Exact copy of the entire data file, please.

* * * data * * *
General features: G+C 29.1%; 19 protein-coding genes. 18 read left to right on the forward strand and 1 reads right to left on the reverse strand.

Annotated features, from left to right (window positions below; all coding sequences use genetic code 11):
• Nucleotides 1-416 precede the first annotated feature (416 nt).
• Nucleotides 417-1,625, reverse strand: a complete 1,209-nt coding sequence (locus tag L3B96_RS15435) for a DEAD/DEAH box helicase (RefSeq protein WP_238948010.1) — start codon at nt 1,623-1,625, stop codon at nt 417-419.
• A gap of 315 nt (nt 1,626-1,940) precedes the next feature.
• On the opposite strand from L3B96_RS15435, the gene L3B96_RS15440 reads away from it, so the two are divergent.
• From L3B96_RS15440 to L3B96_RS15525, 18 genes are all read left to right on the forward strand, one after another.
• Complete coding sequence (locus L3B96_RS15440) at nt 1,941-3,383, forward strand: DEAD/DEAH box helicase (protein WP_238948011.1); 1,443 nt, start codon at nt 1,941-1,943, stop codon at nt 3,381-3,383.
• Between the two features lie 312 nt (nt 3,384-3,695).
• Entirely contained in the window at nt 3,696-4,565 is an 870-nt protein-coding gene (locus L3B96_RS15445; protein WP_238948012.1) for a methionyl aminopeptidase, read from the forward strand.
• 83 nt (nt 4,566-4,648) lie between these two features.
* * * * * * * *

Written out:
General features: G+C 29.1%; 19 protein-coding genes. 18 read left to right on the forward strand and 1 reads right to left on the reverse strand.

Annotated features, from left to right (window positions below; all coding sequences use genetic code 11):
• Nucleotides 1-416 precede the first annotated feature (416 nt).
• Nucleotides 417-1,625, reverse strand: a complete 1,209-nt coding sequence (locus tag L3B96_RS15435) for a DEAD/DEAH box helicase (RefSeq protein WP_238948010.1) — start codon at nt 1,623-1,625, stop codon at nt 417-419.
• A gap of 315 nt (nt 1,626-1,940) precedes the next feature.
• On the opposite strand from L3B96_RS15435, the gene L3B96_RS15440 reads away from it, so the two are divergent.
• From L3B96_RS15440 to L3B96_RS15525, 18 genes are all read left to right on the forward strand, one after another.
• Complete coding sequence (locus L3B96_RS15440) at nt 1,941-3,383, forward strand: DEAD/DEAH box helicase (protein WP_238948011.1); 1,443 nt, start codon at nt 1,941-1,943, stop codon at nt 3,381-3,383.
• Between the two features lie 312 nt (nt 3,384-3,695).
• Entirely contained in the window at nt 3,696-4,565 is an 870-nt protein-coding gene (locus L3B96_RS15445; protein WP_238948012.1) for a methionyl aminopeptidase, read from the forward strand.
• 83 nt (nt 4,566-4,648) lie between these two features.